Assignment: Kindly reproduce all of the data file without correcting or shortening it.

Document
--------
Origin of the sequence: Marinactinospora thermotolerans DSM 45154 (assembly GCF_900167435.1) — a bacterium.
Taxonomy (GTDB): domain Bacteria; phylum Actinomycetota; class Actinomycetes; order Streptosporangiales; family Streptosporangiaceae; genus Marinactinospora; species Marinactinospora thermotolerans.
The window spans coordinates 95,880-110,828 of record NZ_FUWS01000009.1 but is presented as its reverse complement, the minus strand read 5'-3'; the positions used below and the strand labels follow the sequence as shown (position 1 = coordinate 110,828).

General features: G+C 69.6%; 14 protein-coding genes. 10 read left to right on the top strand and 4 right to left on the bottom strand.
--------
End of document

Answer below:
Origin of the sequence: Marinactinospora thermotolerans DSM 45154 (assembly GCF_900167435.1) — a bacterium.
Taxonomy (GTDB): domain Bacteria; phylum Actinomycetota; class Actinomycetes; order Streptosporangiales; family Streptosporangiaceae; genus Marinactinospora; species Marinactinospora thermotolerans.
The window spans coordinates 95,880-110,828 of record NZ_FUWS01000009.1 but is presented as its reverse complement, the minus strand read 5'-3'; the positions used below and the strand labels follow the sequence as shown (position 1 = coordinate 110,828).

General features: G+C 69.6%; 14 protein-coding genes. 10 read left to right on the top strand and 4 right to left on the bottom strand.